Also: the best books coming out this week; Philip Roth on the joys of napping; Caroline Kennedy on books about Catholicism.
After more than a week of turmoil, eurozone finance ministers reached a last minute deal to grant Cyprus a $13 billion bailout.
Under the current agreement, bank depositors with less than $130,000 will not lose any money. However, bigger depositors -- most of them foreigners -- may be taxed up to 40 percent. Last week, the Cypriot parliament rejected a bailout plan that would have taxed smaller bank depositors 7 percent.
Cyprus' finance minister Michalis Sarris greeted the deal with relief.
"We have averted the possibility of bankruptcy, we really avoided a disastrous exit from the eurozone," Sarris said.
Though Cyprus achieved a rescue deal, analysts say serious damage to the country's banking sector has been done. As banks reopen, many foreign depositors are likely to move capital out of the country. The rating agency Moody's has said in a report this morning that the bailout dealings in Cyprus "will have profound long-term negative consequences" for the country and the region.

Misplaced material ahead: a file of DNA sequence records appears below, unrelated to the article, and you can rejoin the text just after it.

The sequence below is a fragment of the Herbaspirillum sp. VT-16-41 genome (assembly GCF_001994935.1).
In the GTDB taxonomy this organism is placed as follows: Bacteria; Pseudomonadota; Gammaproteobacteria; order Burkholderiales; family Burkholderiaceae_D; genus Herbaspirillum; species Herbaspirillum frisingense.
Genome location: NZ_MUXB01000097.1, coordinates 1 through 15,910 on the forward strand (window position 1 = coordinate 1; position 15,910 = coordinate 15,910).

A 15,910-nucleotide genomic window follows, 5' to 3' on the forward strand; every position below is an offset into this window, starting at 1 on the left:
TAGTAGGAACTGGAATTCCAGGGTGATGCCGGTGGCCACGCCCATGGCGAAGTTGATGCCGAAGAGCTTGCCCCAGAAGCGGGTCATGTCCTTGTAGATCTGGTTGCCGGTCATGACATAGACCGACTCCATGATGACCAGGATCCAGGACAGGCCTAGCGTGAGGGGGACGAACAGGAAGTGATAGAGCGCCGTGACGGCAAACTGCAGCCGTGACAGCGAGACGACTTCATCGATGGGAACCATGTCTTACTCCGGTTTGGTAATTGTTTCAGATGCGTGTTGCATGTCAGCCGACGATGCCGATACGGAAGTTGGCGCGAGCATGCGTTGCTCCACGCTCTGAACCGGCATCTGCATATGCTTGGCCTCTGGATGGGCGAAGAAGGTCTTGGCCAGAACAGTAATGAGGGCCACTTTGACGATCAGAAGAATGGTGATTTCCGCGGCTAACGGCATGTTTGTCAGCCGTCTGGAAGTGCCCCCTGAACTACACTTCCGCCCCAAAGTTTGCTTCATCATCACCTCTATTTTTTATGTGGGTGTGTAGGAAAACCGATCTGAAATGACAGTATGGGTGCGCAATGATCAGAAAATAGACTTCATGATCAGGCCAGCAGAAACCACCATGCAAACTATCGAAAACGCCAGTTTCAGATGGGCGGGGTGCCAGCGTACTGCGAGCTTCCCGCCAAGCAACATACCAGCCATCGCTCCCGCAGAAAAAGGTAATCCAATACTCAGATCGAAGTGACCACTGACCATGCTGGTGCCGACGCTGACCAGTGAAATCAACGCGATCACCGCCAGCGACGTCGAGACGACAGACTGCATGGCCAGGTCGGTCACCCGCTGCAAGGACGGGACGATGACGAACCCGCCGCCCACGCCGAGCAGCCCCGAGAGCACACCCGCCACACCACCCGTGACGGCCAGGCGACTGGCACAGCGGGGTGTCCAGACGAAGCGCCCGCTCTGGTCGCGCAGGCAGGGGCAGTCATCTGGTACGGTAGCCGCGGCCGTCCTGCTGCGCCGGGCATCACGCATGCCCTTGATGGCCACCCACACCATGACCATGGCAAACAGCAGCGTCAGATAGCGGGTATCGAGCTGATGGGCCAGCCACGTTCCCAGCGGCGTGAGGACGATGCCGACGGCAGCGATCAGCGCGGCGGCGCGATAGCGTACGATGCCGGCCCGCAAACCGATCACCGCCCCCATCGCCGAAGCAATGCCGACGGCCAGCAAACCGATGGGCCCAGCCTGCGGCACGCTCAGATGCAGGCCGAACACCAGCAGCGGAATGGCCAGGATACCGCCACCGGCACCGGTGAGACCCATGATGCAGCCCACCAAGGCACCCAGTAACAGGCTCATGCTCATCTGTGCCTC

The calendar says it's spring. But it sure doesn't look like it across much of the nation. A storm that gave parts of the Rockies and Midwest another taste of winter is now coating parts of the Northeast with snow and slush.
Today President Barack Obama will designate five new national monuments. They’re spread all over the country: There's part of the San Juan Islands in Washington state, the Harriet Tubman Underground Railroad National Monument in Maryland, the Rio Grande del Norte National Monument in New Mexico, the First State National Monument in Delaware and the Charles Young Buffalo Soldiers National Monument in Ohio.
All of that new green space, could bring some serious greenbacks into those local economies says economist Jared Bernstein, a senior fellow at the Center on Budget and Policy Priorities.